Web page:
Seasonal Eye Allergies: Causes, Symptoms, and Treatment

Seasonal Eye Allergies: Causes, Symptoms, and Treatment

Seasonal Eye Allergies: Causes, Symptoms, and Treatment

Seasonal Eye Allergies: Causes, Symptoms, and Treatment

Seasonal Eye Allergies: Causes, Symptoms, and Treatment

October 26, 2022

Allergies are the adverse form of the body's natural reaction to something it thinks is dangerous. They have been around for years, but it was only in the 1800s that the modern era of allergy study began.

What Are Seasonal Eye Allergies?


Seasonal allergies are another word for allergic conjunctivitis. They usually occur when your eyes react to an environmental allergen. The allergens that may cause this are mold spores or pollen. They are called seasonal allergies because they occur more often in other seasons, like spring, than in others. 

The allergic reaction is usually an inflamed eye in response to the allergen. The part of the eye that is usually affected is the conjunctiva. It is the membrane that covers the eyeball and the inside of your eyelids. It is significantly sensitive to different types of allergens.

What Causes Seasonal Allergies?


Seasonal allergies occur due to the body’s reactions to substances in the environment that it deems a threat. The substances stimulate the production of histamines that lead to the symptoms you experience. Some environmental substances that usually elicit these reactions are:

  • Pollen from grass and trees.

  • Animal dander.

  • Household dust.

  • Mold spores.

  • Scents and fragrances from perfumes and household detergents.

Sometimes, particular patients may experience symptoms of allergic conjunctivitis in reaction to certain medications. These could be new contact lens solutions or medical eye drops. 

What Are the Symptoms?


Most people have the same reaction to seasonal allergies. The most common symptoms are:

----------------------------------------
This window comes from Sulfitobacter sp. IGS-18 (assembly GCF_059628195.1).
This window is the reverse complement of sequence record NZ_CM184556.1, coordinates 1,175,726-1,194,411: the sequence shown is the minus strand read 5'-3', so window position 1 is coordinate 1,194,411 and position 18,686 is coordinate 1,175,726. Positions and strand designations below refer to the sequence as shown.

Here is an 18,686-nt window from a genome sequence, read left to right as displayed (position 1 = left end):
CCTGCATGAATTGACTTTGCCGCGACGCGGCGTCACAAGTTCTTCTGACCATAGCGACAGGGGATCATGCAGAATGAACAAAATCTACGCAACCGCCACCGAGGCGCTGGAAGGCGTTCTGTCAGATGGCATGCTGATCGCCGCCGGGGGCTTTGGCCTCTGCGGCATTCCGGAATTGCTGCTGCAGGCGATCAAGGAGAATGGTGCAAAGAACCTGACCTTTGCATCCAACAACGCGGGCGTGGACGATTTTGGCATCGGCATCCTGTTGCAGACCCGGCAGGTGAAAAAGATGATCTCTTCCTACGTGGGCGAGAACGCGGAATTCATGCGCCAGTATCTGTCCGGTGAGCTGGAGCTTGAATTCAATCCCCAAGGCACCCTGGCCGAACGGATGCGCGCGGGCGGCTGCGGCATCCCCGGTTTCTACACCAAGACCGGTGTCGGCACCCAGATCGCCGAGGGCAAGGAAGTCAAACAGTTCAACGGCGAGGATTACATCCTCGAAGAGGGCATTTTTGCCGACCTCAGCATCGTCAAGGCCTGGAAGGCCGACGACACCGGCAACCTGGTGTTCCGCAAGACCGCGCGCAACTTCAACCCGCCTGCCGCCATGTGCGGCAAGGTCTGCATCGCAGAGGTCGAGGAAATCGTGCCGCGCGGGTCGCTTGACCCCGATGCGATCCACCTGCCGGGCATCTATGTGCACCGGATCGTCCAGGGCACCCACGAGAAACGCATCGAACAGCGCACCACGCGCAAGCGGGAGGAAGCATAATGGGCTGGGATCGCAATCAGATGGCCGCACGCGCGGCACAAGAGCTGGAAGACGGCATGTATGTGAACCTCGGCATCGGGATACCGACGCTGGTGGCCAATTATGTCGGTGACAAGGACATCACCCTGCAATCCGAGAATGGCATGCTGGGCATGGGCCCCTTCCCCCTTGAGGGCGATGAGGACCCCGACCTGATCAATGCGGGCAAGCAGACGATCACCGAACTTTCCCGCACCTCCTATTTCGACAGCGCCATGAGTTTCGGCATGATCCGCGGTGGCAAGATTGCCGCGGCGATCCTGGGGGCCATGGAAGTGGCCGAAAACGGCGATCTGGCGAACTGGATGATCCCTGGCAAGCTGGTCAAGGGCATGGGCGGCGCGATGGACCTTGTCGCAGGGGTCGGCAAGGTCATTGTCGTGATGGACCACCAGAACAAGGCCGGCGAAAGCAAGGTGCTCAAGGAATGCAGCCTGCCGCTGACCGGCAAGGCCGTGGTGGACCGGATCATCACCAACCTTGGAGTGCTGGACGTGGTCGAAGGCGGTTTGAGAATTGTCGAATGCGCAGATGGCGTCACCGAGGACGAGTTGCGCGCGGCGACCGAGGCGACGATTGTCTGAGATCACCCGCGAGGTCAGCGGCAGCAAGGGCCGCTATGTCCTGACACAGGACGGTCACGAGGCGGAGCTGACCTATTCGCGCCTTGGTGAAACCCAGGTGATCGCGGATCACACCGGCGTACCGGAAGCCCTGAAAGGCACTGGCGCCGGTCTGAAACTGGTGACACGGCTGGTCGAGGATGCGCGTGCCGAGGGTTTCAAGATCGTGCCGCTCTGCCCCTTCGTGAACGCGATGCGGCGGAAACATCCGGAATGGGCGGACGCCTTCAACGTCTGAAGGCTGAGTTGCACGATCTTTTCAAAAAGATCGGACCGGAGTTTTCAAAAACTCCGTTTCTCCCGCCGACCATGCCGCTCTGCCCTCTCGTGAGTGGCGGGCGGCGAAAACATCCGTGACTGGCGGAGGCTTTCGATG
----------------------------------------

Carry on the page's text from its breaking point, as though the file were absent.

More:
• Watery eyes.

  • Itchy eyes.

  • Burning sensation in your eyes.

  • Puffy eyes in the morning when you wake up.


What Is the Treatment for Seasonal Eye Allergies?



Home Care


Treating seasonal allergies at home involves combining preventive strategies and symptom relief tips. First, reduce your exposure to allergens. You can close your windows when there is too much pollen. You may also try to reduce your house's dust and use an indoor air purifier. Avoid using harsh chemicals for cleaning or look for fragrance free products.  

Avoid rubbing your eyes because it will worsen the symptoms. You may try applying a cold compress to your eyes when the symptoms intensify, to reduce inflammation and itchiness. 



These are the most common choice because they offer quick relief of the symptoms. You can use them as oral medication or as eye drops. They work to counteract your body's natural histamines directly. 

Mast Cell Stabilizers


These may take longer to produce relief, but they last longer once they take effect. The most common mast cell stabilizers come as eye drops and can be found over the counter or in prescription form from your doctor. Sometimes, patients will use both mast cell stabilizers and antihistamines. The antihistamines provide relief, while the mast cell stabilizers take effect and provide long-lasting relief.



When symptoms are severe, the doctor may prescribe corticosteroids which help minimize the body’s immune response and reduce inflammation. These drops are for short term use only but generally decrease symptoms rapidly.

No matter how you choose to treat your seasonal allergies, it is always advised to consult your doctor before pursuing a treatment plan. If your symptoms are affecting vision, contact your doctor immediate.

For more on seasonal eye allergies, their causes, symptoms, and treatment, call East Main Vision Clinic in Puyallup, Washington at (253) 780-0700 today.

East Main Vision Clinic